This is the one used by Christians who are, I believe, genuinely well-intentioned. It’s what births such catchphrases as “Love the sinner, hate the sin.” There is a growing number of Christians who live their daily lives by this maxim. Many of them have gay friends. Many of them are motivated to reach out to the gay community to show gay people that the church is not solely made up of people like the hatemongers at Westboro Baptist Church.
Bravo, Christians, for moving in what I believe is the right direction. It is a far cry from the way the church has addressed gay people in the recent past.
But there is another segment of people within the church who have taken this issue to heart and are headed in a slightly different direction. I am part of this segment, and I want to address briefly a different but related debate. I believe people are born gay. Most of the Christian argument hinges upon the idea that being gay is a choice. If it is a choice, it can change. It can be prayed away. If one can choose to be gay, one can choose to not be gay. Based on this assumption, the traditional Christian argument that homosexuality is a sin makes sense. It could be compared to the idea that human beings are not naturally monogamous, but when in a committed relationship we choose to be monogamous (a choice that many struggle with, Christian and non-Christian alike).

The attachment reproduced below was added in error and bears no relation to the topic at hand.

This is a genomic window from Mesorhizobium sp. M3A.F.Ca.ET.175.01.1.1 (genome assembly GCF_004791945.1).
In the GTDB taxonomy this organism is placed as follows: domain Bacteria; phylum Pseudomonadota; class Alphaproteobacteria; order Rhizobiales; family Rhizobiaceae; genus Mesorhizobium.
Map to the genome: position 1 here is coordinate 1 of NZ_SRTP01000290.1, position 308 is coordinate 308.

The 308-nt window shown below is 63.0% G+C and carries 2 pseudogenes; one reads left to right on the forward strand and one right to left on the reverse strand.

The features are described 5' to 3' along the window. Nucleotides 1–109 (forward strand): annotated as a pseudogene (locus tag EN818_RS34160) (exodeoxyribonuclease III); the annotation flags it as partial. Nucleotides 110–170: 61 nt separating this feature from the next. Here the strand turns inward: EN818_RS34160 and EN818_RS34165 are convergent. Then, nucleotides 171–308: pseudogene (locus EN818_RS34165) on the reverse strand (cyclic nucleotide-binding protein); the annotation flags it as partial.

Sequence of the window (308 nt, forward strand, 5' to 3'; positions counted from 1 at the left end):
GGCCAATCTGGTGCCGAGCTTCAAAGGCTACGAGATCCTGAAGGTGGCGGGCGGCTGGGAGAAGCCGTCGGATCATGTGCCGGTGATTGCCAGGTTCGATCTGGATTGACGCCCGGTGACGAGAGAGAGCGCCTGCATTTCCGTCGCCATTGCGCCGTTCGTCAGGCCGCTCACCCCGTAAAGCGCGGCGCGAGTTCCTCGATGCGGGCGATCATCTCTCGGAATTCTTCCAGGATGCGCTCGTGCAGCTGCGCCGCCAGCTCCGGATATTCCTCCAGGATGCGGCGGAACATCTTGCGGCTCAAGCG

But what if it isn’t a choice? What if God creates gay people already gay? What if it is who they are? If we are created in God’s image, what does this mean? Can a gay person be holy--set apart for God’s purpose? I think yes.
Based on this second assumption, gay people are free to live as new creations in Christ in the exact same way that straight people are. It seems as if maybe this is what Paul meant when he said in Galatians, “There is neither Jew nor Greek, slave nor free, male nor female, for you are all one in Christ Jesus.” What is the point of this verse? Is it to point out distinctions, or is it to point out the inclusivity of God’s grace and love? What is the point of all scripture? Is it to point out distinctions or to point out the inclusivity of God’s grace and love?